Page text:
If an IBM Leadership Shakeup Falls in a Forest, but No One Is Around to Hear It, Does It Make a Sound?

Tom Krazit, reporting for Protocol on July 2:

IBM President Jim Whitehurst is stepping down from the No. 2 leadership position at the company less than three years after IBM acquired his former company, in just one of several leadership changes announced Friday.

Bridget van Kralingen, senior vice president of global markets, will also leave the company, said IBM CEO Arvind Krishna in a press release right before the three-day holiday weekend. Rob Thomas, who has led IBM’s Watson initiative in the past, will become the new senior vice president of global markets.

Did you catch this story 12 days ago? I almost didn’t. IBM is still a very big company — #42 on the current Fortune 500 list — but they’re just not relevant in the way they used to be, or the way today’s big 5 tech companies are.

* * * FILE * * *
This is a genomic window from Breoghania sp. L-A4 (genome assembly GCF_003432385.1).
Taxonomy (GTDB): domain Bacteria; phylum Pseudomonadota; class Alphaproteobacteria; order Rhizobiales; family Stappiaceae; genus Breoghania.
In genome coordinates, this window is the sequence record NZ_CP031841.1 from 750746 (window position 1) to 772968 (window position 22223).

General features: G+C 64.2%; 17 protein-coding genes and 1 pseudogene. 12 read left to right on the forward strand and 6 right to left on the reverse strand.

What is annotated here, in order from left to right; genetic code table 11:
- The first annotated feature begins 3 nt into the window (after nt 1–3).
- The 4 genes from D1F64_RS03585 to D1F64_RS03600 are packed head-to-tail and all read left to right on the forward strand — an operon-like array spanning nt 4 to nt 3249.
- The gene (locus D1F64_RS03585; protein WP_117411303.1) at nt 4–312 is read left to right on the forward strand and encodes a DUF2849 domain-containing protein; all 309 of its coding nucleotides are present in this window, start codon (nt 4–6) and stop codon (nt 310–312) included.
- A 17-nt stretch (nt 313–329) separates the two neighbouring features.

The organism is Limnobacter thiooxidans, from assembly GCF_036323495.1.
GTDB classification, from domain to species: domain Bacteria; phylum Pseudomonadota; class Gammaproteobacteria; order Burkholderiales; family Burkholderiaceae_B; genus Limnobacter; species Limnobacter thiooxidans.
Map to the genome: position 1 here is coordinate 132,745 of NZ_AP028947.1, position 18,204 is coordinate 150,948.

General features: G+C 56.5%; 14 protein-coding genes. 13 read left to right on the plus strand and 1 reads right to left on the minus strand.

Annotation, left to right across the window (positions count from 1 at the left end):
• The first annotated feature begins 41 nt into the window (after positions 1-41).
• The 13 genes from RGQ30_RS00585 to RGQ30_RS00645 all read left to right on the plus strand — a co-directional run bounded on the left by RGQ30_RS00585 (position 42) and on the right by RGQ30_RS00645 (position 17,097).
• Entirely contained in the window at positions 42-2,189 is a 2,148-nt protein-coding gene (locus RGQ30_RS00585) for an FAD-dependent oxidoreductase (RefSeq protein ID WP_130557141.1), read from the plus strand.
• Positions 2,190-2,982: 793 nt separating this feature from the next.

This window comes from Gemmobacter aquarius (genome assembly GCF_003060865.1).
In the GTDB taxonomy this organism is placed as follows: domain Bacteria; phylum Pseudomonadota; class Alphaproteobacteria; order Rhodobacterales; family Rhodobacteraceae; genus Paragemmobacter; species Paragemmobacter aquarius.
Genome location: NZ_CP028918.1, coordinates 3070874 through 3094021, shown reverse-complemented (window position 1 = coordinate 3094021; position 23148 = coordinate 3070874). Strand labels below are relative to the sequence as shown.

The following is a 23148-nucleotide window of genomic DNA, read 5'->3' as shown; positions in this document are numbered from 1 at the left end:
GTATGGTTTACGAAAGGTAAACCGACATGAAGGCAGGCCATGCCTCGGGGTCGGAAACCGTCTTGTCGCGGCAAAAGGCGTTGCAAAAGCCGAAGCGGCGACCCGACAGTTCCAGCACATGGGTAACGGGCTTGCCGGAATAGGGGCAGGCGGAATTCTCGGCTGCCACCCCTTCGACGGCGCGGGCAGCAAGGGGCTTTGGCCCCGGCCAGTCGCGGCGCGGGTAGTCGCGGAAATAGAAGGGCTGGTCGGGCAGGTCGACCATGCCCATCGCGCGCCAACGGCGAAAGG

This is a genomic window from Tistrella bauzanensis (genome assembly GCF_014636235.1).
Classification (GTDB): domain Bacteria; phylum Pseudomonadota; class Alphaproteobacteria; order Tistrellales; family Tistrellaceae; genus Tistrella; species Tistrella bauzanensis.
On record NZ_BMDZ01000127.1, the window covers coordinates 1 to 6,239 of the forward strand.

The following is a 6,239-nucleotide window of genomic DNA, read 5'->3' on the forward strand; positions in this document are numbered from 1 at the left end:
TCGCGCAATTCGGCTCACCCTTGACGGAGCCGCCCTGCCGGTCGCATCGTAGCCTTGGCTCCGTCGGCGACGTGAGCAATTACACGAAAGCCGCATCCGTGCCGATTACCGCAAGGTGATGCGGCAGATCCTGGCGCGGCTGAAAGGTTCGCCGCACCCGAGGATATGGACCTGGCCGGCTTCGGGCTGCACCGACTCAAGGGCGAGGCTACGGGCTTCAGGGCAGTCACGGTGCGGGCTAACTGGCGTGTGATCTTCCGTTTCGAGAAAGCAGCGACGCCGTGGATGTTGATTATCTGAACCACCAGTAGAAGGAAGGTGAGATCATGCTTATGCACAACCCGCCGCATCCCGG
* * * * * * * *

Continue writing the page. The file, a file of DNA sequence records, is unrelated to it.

It wasn’t too long ago — 20, 25 years? — when a leadership story like this at IBM would have been all anyone in tech talked about for weeks to come. They’ve been diminished not because the government broke them up or curbed their behavior through regulations, but simply because they faded away. It is extremely difficult to become dominant in tech, but it’s just as difficult to stay dominant for longer than a short run.

I don’t offer this observation as an argument against any and all regulation and antitrust investigations of big tech companies. I’m simply arguing that regulation and antitrust lawsuits should be wielded with surgical precision, not broad strokes. Competition and progress work.

Wednesday, 14 July 2021